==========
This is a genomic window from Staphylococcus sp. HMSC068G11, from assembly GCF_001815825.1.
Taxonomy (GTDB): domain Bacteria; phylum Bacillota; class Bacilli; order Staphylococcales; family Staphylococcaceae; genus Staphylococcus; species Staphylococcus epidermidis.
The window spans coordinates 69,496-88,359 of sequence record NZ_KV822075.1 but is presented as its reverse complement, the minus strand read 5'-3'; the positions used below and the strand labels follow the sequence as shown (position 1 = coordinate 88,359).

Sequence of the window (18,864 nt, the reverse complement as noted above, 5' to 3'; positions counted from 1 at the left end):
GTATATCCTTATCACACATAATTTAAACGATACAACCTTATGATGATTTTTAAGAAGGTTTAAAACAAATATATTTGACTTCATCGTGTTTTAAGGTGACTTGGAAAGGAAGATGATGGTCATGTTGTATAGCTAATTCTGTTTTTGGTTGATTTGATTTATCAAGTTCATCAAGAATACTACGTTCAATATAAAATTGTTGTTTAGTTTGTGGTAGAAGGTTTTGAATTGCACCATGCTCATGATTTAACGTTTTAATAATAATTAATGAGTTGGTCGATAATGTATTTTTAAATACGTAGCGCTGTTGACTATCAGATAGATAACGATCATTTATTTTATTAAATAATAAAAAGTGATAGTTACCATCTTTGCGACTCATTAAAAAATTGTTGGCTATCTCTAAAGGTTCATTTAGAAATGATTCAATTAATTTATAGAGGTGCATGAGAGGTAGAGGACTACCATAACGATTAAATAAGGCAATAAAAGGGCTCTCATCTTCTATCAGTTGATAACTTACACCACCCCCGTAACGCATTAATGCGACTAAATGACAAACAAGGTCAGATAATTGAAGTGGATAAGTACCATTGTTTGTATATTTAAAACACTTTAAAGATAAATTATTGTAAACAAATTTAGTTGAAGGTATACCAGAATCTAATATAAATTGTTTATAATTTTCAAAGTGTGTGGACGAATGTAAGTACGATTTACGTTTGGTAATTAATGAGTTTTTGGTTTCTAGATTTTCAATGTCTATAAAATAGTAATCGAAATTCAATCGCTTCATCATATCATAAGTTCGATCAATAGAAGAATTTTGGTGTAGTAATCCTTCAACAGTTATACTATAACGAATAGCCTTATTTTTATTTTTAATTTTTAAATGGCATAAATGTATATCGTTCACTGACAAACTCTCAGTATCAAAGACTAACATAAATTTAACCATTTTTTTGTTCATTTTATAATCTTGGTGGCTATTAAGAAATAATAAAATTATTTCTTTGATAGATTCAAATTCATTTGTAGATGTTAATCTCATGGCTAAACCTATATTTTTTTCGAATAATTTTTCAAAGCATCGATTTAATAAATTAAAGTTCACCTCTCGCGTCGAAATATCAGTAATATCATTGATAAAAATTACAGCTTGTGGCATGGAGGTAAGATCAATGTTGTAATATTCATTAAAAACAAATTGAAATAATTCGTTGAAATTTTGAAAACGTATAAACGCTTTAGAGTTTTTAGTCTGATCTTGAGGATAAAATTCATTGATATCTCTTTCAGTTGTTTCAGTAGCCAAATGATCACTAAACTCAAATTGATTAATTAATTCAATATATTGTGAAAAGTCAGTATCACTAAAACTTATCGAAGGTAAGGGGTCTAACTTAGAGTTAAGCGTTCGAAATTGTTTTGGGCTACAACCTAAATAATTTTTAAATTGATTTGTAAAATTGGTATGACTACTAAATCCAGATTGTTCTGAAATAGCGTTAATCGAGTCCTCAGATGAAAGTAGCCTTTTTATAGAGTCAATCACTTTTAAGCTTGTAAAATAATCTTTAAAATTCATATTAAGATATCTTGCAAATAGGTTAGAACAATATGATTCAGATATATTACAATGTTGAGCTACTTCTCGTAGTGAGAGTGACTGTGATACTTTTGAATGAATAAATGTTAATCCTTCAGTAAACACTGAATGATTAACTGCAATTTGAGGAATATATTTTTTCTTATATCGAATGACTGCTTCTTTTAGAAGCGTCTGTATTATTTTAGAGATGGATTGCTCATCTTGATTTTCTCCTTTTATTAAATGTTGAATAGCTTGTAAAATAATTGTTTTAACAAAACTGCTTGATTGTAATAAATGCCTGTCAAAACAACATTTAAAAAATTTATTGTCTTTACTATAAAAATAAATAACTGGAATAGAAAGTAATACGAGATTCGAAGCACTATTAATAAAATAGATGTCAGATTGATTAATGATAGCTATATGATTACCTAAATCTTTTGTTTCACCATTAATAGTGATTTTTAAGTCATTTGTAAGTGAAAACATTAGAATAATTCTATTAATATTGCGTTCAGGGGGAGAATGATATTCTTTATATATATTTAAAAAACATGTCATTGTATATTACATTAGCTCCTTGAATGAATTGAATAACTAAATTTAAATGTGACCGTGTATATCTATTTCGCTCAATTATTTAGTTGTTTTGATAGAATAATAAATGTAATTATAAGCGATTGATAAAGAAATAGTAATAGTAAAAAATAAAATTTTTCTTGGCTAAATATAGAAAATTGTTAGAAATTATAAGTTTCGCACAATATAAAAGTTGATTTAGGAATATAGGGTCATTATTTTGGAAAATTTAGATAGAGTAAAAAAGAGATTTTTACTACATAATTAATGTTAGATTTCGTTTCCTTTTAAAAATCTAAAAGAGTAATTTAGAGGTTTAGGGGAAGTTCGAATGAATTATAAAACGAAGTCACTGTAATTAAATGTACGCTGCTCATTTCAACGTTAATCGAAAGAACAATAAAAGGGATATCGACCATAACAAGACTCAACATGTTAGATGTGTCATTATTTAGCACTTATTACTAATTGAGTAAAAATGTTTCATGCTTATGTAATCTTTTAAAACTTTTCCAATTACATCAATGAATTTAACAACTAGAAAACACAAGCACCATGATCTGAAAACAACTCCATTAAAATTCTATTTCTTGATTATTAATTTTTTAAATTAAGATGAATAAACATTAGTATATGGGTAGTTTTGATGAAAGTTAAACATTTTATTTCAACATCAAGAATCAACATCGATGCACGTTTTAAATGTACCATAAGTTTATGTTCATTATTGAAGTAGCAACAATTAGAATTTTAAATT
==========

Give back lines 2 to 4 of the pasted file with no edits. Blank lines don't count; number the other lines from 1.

Taxonomy (GTDB): domain Bacteria; phylum Bacillota; class Bacilli; order Staphylococcales; family Staphylococcaceae; genus Staphylococcus; species Staphylococcus epidermidis.
The window spans coordinates 69,496-88,359 of sequence record NZ_KV822075.1 but is presented as its reverse complement, the minus strand read 5'-3'; the positions used below and the strand labels follow the sequence as shown (position 1 = coordinate 88,359).

Sequence of the window (18,864 nt, the reverse complement as noted above, 5' to 3'; positions counted from 1 at the left end):